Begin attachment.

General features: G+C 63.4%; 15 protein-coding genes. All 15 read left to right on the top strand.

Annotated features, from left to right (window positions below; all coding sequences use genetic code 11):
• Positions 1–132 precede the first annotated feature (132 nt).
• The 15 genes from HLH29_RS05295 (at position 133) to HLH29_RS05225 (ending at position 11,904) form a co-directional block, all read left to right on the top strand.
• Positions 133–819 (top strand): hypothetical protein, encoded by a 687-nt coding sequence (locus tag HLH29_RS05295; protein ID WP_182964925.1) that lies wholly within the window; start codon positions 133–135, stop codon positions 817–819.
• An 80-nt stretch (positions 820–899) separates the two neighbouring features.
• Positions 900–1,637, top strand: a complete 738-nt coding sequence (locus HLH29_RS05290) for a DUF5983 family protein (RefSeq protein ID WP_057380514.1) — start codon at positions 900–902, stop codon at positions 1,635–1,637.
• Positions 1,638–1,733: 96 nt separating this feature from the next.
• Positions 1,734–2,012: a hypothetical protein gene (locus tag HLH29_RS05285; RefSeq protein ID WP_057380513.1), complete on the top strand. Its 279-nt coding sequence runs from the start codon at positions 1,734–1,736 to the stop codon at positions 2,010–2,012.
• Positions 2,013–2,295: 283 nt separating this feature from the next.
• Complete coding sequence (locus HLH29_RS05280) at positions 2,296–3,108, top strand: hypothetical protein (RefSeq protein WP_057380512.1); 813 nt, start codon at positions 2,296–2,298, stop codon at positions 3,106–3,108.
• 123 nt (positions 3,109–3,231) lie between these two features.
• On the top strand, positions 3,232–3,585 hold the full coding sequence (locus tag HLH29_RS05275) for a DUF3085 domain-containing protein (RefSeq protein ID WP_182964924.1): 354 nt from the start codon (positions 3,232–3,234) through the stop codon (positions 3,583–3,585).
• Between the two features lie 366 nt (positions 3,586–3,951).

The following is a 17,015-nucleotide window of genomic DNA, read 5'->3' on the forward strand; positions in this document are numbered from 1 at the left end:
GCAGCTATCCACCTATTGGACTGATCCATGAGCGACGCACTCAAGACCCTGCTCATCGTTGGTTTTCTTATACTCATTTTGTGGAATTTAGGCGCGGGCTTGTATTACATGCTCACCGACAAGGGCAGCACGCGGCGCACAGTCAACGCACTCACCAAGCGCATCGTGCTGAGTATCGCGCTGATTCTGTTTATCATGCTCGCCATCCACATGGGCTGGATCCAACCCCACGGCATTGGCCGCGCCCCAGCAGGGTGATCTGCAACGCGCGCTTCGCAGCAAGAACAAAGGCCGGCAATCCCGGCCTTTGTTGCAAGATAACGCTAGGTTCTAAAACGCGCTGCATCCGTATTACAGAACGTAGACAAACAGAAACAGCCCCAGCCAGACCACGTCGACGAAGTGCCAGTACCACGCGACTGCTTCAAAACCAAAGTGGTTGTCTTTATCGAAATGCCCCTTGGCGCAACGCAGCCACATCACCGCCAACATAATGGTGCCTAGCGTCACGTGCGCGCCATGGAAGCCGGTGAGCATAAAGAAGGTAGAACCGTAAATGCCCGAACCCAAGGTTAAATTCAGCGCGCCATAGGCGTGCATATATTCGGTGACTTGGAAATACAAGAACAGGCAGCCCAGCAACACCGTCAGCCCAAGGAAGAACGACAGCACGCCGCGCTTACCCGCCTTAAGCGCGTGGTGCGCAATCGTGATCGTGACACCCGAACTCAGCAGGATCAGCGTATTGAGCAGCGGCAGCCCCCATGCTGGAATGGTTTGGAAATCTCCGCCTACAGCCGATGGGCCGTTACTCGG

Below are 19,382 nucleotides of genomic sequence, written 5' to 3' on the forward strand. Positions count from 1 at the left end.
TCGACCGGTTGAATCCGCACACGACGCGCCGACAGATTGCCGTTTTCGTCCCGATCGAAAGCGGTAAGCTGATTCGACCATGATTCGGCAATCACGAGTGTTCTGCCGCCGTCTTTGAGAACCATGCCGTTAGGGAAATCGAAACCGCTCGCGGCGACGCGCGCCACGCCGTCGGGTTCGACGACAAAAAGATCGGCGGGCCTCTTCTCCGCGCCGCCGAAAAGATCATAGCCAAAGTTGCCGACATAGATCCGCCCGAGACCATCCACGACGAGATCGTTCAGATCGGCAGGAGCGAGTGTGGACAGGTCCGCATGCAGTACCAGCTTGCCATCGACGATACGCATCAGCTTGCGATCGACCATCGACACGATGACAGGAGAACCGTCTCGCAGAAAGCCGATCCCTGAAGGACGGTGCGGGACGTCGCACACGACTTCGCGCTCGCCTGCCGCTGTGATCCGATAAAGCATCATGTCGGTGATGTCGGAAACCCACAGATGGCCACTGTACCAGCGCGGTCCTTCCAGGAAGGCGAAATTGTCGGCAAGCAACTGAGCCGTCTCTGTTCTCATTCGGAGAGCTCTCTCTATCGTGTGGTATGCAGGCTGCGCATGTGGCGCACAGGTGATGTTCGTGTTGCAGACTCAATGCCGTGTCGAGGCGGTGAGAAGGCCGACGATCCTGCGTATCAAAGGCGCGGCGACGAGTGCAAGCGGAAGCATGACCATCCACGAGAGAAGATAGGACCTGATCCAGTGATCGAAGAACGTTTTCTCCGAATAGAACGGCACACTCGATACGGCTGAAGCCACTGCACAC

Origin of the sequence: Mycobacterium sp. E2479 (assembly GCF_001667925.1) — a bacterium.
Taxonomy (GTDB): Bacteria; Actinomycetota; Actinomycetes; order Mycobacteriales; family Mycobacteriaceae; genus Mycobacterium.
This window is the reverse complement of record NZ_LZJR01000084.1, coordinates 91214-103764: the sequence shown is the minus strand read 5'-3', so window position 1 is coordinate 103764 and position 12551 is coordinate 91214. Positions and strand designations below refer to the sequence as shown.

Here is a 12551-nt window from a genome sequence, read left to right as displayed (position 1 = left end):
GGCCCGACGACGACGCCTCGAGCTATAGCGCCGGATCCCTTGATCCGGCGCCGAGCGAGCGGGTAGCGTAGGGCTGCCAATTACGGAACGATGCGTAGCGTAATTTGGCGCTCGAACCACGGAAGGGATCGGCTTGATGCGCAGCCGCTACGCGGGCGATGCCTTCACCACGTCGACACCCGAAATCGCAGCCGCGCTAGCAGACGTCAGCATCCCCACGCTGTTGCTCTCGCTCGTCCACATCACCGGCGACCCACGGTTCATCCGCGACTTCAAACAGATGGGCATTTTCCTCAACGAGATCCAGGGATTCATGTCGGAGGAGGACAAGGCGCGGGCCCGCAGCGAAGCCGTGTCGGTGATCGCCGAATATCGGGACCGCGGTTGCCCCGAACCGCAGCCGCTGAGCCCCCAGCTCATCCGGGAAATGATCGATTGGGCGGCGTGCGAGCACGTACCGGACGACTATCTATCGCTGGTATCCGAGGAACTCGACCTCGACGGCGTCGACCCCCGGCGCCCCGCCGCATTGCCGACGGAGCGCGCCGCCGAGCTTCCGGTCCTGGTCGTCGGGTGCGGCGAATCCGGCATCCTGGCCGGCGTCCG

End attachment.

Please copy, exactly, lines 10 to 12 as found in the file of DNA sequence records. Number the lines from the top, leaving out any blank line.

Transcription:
• Positions 2,013–2,295: 283 nt separating this feature from the next.
• Complete coding sequence (locus HLH29_RS05280) at positions 2,296–3,108, top strand: hypothetical protein (RefSeq protein WP_057380512.1); 813 nt, start codon at positions 2,296–2,298, stop codon at positions 3,106–3,108.
• 123 nt (positions 3,109–3,231) lie between these two features.